We've been hitting craft this week, and I'd like to continue it by talking about contrived writing.
Contrived writing essentially means that something happens in your story suddenly and oh so conveniently, with no build up or realistic connection. It could be a coincidence, like having your historical heroine in desperate need of apples for her homemade pie, and then she looks up and she's standing under an apple tree. Bo-Ring.
We're all guilty of it! The important part is that you recognize it, and then know how to fix it! :)
But there's another layer to the contrived thing that's harder to recognize than a mere coincidence. Let me try to explain.
Have you ever been reading a novel, and suddenly something like this happens: You just started chapter 13. The hero is a cowboy, out on the range, rounding up cattle and thinking about the heroine and how he totally screwed up when he kissed her a minute ago, and suddenly - snake. Right in front of him.
And freaks out.
He admits through his panic, in his internal thoughts, that he's deathly afraid of snakes beacuse he almost died from a snake bite as a child. Or maybe he watched his best friend die from a poisonous snake when they were kids. Whatever the reason, he's freaking out as most cowboys wouldn't do.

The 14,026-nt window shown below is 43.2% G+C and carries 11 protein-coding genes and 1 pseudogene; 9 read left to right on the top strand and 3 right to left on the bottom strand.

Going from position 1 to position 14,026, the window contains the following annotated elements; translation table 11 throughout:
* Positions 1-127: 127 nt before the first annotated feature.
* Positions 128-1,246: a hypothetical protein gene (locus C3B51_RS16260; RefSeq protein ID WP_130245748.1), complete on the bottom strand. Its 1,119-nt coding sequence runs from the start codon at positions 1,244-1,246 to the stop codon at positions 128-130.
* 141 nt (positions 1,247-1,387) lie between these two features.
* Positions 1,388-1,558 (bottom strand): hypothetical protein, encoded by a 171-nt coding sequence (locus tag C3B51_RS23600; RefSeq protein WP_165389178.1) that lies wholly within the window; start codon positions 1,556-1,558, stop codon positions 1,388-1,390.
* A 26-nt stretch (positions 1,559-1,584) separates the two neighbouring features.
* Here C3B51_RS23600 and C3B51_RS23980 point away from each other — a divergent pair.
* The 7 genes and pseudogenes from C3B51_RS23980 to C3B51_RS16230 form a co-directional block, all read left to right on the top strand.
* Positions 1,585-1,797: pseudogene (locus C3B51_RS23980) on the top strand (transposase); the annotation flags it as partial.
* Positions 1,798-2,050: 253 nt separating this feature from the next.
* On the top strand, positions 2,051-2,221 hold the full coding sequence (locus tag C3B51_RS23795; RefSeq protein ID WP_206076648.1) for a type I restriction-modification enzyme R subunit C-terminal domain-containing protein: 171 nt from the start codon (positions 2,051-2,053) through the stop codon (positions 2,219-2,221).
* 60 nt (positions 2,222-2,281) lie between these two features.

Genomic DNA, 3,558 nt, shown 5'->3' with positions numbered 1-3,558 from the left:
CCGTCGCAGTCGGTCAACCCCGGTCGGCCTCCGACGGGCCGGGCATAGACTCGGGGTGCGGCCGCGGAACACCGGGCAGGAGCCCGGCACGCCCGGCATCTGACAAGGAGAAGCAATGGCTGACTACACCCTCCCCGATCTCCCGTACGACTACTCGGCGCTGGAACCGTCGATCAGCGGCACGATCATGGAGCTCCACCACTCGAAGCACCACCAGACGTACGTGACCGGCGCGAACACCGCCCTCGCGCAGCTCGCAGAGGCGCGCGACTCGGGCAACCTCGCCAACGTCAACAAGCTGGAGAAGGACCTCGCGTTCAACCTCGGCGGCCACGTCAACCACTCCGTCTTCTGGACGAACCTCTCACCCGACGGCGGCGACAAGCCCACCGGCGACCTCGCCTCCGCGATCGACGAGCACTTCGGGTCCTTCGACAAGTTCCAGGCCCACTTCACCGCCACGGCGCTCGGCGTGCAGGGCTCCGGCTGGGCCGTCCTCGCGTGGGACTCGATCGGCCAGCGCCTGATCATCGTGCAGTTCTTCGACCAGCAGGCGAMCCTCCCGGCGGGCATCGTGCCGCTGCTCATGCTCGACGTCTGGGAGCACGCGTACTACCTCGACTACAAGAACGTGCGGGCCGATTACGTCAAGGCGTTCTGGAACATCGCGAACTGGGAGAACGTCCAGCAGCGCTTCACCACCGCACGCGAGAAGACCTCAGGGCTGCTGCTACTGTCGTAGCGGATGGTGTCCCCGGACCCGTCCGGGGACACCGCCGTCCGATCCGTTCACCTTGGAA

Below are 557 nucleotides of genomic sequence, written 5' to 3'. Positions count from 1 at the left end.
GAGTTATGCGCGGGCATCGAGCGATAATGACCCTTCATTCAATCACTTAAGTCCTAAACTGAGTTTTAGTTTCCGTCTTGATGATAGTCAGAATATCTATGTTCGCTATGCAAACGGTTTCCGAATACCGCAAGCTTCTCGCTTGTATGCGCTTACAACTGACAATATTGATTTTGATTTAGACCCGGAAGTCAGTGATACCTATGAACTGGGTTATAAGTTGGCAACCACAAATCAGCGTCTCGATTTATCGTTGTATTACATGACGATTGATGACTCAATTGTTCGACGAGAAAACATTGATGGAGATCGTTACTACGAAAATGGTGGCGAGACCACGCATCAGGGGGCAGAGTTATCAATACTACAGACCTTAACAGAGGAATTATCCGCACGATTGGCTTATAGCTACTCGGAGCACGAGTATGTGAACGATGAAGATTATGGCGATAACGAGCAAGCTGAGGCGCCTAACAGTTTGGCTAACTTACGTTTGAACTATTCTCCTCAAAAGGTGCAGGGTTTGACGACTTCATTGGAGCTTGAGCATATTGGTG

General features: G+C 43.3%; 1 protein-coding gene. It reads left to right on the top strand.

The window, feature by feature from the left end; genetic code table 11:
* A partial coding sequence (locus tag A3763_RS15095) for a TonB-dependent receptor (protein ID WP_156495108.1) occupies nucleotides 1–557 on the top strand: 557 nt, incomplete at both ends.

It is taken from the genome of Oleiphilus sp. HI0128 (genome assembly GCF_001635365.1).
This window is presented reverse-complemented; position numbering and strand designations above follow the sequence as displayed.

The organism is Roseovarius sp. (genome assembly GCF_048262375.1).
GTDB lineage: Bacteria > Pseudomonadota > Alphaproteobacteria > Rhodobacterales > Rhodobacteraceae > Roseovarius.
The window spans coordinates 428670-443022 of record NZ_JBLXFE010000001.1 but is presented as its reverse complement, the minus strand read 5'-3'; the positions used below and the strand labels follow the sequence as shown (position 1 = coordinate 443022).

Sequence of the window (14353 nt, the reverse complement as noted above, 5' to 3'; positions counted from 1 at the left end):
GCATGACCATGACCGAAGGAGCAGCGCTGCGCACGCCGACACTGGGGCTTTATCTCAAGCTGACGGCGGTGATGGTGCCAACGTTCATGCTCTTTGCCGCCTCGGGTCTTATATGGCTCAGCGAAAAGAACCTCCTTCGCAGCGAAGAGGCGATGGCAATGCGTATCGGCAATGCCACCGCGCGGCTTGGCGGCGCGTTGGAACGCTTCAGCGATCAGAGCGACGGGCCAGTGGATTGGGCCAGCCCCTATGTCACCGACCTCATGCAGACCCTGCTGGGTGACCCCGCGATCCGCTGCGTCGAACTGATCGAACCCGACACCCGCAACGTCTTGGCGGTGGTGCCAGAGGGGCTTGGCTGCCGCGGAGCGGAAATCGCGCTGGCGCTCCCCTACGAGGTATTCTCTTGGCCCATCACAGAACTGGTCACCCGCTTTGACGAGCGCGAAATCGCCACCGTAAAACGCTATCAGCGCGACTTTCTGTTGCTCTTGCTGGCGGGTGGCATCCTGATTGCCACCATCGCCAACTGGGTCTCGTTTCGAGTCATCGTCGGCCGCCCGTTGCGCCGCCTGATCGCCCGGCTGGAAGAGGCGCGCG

If we are only learning about his phobia of snakes in that moment, we lose the connection. The reader thinks him a pansy or a wuss and doesn't care if he gets bit or not. In fact we'd think he deserved it.
But if you had started weaving that phobia into the earlier snippets of his story, dropping hints in Chapter 3 and then another hint in Chapter 8, maybe a sentence of dialogue in Chapter 11...we'd be totally on his side in Chapter 13. We'd be like, as a reader - "OH NO! A snake! That poor sexy cowboy!" And would want to leap into the book and save him.
You see how it changes our connection?
It's because cowboys are heroic. Most cowboys wouldn't think twice of a snake. They'd either shoot it or calmly back away and go a different route. They're used to it. My husband, a country boy, caught a snake as a teenager and actually grilled it over an open fire pit.
But if there's a REASON for his fear, a relatable way for us to connect with him as a person, then it's okay. But beware - there has to be more than just a reason, there has to be a BUILT UP reason.
It all goes back to weaving your storyline and writing with a purpose. Every scene should move the story forward, and not be episodic (as in, writing something fun just because it pops in your head but has nothing to do with the story or character's growth)
Any questions? :)